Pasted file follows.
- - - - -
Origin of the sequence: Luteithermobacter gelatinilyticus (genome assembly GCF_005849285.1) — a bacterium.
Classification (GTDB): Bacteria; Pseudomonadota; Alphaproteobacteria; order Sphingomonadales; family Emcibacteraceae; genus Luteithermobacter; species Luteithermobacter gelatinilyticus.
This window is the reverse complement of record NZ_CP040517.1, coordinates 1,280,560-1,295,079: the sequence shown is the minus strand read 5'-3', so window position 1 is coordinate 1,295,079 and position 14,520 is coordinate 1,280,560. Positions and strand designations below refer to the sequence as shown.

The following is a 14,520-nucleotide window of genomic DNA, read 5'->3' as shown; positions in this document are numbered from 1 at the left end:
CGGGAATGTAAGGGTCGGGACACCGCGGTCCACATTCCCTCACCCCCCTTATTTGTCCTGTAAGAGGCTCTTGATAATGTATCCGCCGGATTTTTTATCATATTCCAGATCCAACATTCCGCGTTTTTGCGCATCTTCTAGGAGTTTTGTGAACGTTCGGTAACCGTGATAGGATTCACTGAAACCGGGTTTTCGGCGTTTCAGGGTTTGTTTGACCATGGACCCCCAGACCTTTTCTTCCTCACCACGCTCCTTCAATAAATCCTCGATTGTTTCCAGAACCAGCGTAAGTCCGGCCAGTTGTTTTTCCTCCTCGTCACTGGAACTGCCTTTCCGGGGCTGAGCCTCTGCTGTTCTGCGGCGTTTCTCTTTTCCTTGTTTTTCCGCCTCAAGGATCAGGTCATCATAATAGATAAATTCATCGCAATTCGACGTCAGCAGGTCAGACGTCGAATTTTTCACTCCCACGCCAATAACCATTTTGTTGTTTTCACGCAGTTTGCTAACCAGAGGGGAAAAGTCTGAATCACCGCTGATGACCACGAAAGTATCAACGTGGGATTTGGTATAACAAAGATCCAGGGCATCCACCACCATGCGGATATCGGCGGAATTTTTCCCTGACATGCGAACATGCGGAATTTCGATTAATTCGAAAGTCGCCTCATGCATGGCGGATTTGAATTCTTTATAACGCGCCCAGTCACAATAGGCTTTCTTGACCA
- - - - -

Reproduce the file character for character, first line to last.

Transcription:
Origin of the sequence: Luteithermobacter gelatinilyticus (genome assembly GCF_005849285.1) — a bacterium.
Classification (GTDB): Bacteria; Pseudomonadota; Alphaproteobacteria; order Sphingomonadales; family Emcibacteraceae; genus Luteithermobacter; species Luteithermobacter gelatinilyticus.
This window is the reverse complement of record NZ_CP040517.1, coordinates 1,280,560-1,295,079: the sequence shown is the minus strand read 5'-3', so window position 1 is coordinate 1,295,079 and position 14,520 is coordinate 1,280,560. Positions and strand designations below refer to the sequence as shown.

The following is a 14,520-nucleotide window of genomic DNA, read 5'->3' as shown; positions in this document are numbered from 1 at the left end:
CGGGAATGTAAGGGTCGGGACACCGCGGTCCACATTCCCTCACCCCCCTTATTTGTCCTGTAAGAGGCTCTTGATAATGTATCCGCCGGATTTTTTATCATATTCCAGATCCAACATTCCGCGTTTTTGCGCATCTTCTAGGAGTTTTGTGAACGTTCGGTAACCGTGATAGGATTCACTGAAACCGGGTTTTCGGCGTTTCAGGGTTTGTTTGACCATGGACCCCCAGACCTTTTCTTCCTCACCACGCTCCTTCAATAAATCCTCGATTGTTTCCAGAACCAGCGTAAGTCCGGCCAGTTGTTTTTCCTCCTCGTCACTGGAACTGCCTTTCCGGGGCTGAGCCTCTGCTGTTCTGCGGCGTTTCTCTTTTCCTTGTTTTTCCGCCTCAAGGATCAGGTCATCATAATAGATAAATTCATCGCAATTCGACGTCAGCAGGTCAGACGTCGAATTTTTCACTCCCACGCCAATAACCATTTTGTTGTTTTCACGCAGTTTGCTAACCAGAGGGGAAAAGTCTGAATCACCGCTGATGACCACGAAAGTATCAACGTGGGATTTGGTATAACAAAGATCCAGGGCATCCACCACCATGCGGATATCGGCGGAATTTTTCCCTGACATGCGAACATGCGGAATTTCGATTAATTCGAAAGTCGCCTCATGCATGGCGGATTTGAATTCTTTATAACGCGCCCAGTCACAATAGGCTTTCTTGACCA